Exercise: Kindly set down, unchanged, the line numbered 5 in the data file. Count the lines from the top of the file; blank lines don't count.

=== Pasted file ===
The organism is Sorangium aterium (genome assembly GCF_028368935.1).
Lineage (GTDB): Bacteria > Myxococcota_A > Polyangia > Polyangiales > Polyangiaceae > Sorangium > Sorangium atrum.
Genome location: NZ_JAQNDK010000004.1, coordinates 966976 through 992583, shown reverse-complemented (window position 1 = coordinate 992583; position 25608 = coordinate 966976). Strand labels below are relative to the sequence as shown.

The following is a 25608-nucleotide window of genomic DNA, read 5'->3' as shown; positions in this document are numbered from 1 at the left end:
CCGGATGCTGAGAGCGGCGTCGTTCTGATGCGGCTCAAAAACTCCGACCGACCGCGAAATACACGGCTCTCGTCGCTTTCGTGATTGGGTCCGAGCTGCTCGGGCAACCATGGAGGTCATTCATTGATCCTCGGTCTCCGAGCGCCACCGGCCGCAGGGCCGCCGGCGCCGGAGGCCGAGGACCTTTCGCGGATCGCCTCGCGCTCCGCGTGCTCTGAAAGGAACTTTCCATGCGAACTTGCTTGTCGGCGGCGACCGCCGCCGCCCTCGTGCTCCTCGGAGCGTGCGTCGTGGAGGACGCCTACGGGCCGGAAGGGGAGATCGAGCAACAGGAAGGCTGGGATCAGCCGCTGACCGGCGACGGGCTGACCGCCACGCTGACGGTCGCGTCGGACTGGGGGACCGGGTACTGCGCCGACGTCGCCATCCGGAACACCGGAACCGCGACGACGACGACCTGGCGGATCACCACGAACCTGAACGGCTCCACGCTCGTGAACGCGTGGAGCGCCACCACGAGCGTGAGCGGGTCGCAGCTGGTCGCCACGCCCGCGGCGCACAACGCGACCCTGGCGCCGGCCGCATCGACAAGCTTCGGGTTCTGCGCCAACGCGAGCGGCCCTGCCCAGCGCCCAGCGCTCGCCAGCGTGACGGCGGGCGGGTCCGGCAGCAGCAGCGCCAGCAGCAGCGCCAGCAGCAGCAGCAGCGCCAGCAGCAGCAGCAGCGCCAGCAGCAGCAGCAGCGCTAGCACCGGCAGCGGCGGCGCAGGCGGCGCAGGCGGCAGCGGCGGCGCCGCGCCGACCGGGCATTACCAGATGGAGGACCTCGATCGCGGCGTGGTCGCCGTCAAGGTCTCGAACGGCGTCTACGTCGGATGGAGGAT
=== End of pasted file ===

CCGGATGCTGAGAGCGGCGTCGTTCTGATGCGGCTCAAAAACTCCGACCGACCGCGAAATACACGGCTCTCGTCGCTTTCGTGATTGGGTCCGAGCTGCTCGGGCAACCATGGAGGTCATTCATTGATCCTCGGTCTCCGAGCGCCACCGGCCGCAGGGCCGCCGGCGCCGGAGGCCGAGGACCTTTCGCGGATCGCCTCGCGCTCCGCGTGCTCTGAAAGGAACTTTCCATGCGAACTTGCTTGTCGGCGGCGACCGCCGCCGCCCTCGTGCTCCTCGGAGCGTGCGTCGTGGAGGACGCCTACGGGCCGGAAGGGGAGATCGAGCAACAGGAAGGCTGGGATCAGCCGCTGACCGGCGACGGGCTGACCGCCACGCTGACGGTCGCGTCGGACTGGGGGACCGGGTACTGCGCCGACGTCGCCATCCGGAACACCGGAACCGCGACGACGACGACCTGGCGGATCACCACGAACCTGAACGGCTCCACGCTCGTGAACGCGTGGAGCGCCACCACGAGCGTGAGCGGGTCGCAGCTGGTCGCCACGCCCGCGGCGCACAACGCGACCCTGGCGCCGGCCGCATCGACAAGCTTCGGGTTCTGCGCCAACGCGAGCGGCCCTGCCCAGCGCCCAGCGCTCGCCAGCGTGACGGCGGGCGGGTCCGGCAGCAGCAGCGCCAGCAGCAGCGCCAGCAGCAGCAGCAGCGCCAGCAGCAGCAGCAGCGCCAGCAGCAGCAGCAGCGCTAGCACCGGCAGCGGCGGCGCAGGCGGCGCAGGCGGCAGCGGCGGCGCCGCGCCGACCGGGCATTACCAGATGGAGGACCTCGATCGCGGCGTGGTCGCCGTCAAGGTCTCGAACGGCGTCTACGTCGGATGGAGGAT